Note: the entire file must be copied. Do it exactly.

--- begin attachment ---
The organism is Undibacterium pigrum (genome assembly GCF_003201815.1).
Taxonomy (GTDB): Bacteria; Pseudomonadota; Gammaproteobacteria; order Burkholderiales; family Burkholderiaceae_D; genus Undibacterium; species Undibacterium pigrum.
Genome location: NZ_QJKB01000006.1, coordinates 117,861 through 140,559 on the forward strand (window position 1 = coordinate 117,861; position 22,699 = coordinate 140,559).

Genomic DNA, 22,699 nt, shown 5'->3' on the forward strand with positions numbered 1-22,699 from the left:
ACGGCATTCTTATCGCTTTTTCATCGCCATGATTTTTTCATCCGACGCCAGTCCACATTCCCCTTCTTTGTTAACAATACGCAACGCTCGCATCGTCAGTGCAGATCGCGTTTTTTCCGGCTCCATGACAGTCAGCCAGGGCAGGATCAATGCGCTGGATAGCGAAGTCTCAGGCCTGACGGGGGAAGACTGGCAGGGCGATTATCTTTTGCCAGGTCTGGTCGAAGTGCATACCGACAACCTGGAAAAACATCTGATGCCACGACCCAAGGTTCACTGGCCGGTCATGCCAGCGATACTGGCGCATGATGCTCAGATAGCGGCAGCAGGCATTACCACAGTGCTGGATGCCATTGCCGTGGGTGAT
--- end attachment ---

The organism is Undibacterium pigrum (genome assembly GCF_003201815.1).
Taxonomy (GTDB): Bacteria; Pseudomonadota; Gammaproteobacteria; order Burkholderiales; family Burkholderiaceae_D; genus Undibacterium; species Undibacterium pigrum.
Genome location: NZ_QJKB01000006.1, coordinates 117,861 through 140,559 on the forward strand (window position 1 = coordinate 117,861; position 22,699 = coordinate 140,559).

Genomic DNA, 22,699 nt, shown 5'->3' on the forward strand with positions numbered 1-22,699 from the left:
ACGGCATTCTTATCGCTTTTTCATCGCCATGATTTTTTCATCCGACGCCAGTCCACATTCCCCTTCTTTGTTAACAATACGCAACGCTCGCATCGTCAGTGCAGATCGCGTTTTTTCCGGCTCCATGACAGTCAGCCAGGGCAGGATCAATGCGCTGGATAGCGAAGTCTCAGGCCTGACGGGGGAAGACTGGCAGGGCGATTATCTTTTGCCAGGTCTGGTCGAAGTGCATACCGACAACCTGGAAAAACATCTGATGCCACGACCCAAGGTTCACTGGCCGGTCATGCCAGCGATACTGGCGCATGATGCTCAGATAGCGGCAGCAGGCATTACCACAGTGCTGGATGCCATTGCCGTGGGTGAT